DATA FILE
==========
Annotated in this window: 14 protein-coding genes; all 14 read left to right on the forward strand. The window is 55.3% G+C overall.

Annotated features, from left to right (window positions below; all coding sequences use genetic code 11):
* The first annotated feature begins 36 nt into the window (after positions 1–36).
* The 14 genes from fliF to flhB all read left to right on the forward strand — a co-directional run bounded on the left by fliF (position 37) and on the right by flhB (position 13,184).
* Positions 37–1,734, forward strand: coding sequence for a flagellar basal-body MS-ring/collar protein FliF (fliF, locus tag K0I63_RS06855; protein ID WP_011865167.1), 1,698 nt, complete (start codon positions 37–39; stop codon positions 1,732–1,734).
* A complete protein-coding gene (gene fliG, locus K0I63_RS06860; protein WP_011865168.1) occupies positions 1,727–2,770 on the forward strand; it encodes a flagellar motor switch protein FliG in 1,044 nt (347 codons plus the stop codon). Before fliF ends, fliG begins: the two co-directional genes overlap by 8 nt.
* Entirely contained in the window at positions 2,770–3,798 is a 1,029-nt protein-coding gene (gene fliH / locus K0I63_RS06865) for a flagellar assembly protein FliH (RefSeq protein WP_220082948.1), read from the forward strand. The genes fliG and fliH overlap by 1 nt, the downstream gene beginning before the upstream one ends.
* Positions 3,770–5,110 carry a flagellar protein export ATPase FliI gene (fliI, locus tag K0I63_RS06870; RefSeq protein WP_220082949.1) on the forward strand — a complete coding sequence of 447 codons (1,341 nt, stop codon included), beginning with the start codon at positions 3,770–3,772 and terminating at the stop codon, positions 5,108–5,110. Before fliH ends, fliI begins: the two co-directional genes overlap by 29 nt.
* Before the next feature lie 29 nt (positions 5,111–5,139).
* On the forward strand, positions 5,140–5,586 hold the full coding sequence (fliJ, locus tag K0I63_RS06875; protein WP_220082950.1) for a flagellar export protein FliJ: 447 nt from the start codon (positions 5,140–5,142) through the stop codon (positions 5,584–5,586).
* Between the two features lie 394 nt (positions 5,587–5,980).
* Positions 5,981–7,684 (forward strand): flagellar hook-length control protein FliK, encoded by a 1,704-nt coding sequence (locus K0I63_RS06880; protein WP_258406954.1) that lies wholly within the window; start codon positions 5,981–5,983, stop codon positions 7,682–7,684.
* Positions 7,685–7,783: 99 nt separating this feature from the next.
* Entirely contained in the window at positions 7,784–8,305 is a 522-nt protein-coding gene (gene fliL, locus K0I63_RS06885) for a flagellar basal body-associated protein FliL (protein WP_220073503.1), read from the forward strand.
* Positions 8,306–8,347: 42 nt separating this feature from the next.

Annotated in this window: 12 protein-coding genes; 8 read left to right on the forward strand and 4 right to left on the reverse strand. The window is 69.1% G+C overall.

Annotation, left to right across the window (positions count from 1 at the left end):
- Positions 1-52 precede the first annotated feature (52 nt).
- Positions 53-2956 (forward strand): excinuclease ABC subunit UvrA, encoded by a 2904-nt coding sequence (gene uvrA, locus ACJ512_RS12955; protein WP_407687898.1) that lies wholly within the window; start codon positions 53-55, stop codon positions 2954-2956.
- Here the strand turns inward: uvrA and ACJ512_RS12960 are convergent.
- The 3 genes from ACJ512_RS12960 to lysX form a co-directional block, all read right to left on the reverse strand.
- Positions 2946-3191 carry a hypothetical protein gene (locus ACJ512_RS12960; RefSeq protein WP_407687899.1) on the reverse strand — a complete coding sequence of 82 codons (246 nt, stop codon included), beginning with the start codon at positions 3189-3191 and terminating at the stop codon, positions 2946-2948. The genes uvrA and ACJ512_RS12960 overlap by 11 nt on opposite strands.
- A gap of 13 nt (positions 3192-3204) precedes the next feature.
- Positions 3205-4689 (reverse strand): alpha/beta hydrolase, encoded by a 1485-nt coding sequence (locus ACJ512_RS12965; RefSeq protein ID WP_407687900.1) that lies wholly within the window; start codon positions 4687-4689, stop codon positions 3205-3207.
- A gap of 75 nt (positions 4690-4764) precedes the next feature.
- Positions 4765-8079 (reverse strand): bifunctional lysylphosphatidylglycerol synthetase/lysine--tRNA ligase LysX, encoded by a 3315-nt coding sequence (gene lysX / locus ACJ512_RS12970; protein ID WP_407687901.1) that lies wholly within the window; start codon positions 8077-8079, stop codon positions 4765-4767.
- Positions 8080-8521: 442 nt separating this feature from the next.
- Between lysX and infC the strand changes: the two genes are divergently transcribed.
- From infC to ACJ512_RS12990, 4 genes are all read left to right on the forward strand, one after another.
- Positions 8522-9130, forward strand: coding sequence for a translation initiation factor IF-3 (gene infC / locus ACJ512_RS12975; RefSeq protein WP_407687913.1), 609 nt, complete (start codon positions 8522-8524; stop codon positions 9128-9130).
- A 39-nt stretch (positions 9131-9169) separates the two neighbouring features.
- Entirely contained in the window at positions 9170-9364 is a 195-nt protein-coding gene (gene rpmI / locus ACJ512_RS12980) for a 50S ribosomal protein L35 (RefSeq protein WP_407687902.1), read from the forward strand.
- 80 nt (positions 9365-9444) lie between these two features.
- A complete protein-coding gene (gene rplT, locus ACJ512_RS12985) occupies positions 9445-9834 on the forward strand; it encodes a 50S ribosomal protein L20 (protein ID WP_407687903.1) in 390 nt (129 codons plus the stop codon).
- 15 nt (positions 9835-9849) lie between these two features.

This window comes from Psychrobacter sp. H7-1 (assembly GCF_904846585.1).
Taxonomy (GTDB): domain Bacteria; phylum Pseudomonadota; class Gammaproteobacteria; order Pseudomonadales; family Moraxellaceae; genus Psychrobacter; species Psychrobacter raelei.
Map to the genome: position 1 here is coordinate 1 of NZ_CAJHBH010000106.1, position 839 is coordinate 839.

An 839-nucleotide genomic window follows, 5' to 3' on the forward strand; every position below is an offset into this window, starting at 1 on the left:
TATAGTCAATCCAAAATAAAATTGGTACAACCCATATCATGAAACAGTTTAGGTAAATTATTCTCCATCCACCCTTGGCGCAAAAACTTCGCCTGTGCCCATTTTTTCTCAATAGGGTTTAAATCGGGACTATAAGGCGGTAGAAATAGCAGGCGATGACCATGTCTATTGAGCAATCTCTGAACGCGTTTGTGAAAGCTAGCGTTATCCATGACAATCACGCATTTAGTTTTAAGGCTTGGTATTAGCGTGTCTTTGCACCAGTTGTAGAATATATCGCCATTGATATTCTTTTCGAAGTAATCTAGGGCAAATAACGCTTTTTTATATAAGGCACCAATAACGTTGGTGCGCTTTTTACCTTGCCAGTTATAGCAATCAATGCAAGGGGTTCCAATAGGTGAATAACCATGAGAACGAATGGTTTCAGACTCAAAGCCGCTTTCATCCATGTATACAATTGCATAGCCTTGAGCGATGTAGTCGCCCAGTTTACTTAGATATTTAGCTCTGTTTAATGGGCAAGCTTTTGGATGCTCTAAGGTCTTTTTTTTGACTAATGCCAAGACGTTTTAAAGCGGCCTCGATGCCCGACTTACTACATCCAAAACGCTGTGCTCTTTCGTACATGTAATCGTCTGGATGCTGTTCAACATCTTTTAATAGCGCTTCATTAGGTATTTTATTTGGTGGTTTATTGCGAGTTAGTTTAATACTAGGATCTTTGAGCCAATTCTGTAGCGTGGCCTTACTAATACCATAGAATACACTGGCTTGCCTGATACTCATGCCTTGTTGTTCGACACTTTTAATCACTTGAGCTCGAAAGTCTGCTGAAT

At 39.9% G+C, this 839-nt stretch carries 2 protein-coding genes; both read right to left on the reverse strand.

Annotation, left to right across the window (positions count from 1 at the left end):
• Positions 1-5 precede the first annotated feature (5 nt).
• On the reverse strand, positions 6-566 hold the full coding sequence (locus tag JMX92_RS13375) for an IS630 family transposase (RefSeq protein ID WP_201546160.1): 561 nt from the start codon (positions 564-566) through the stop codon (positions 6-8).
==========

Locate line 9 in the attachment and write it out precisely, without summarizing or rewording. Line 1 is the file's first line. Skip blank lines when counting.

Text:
* Before the next feature lie 29 nt (positions 5,111–5,139).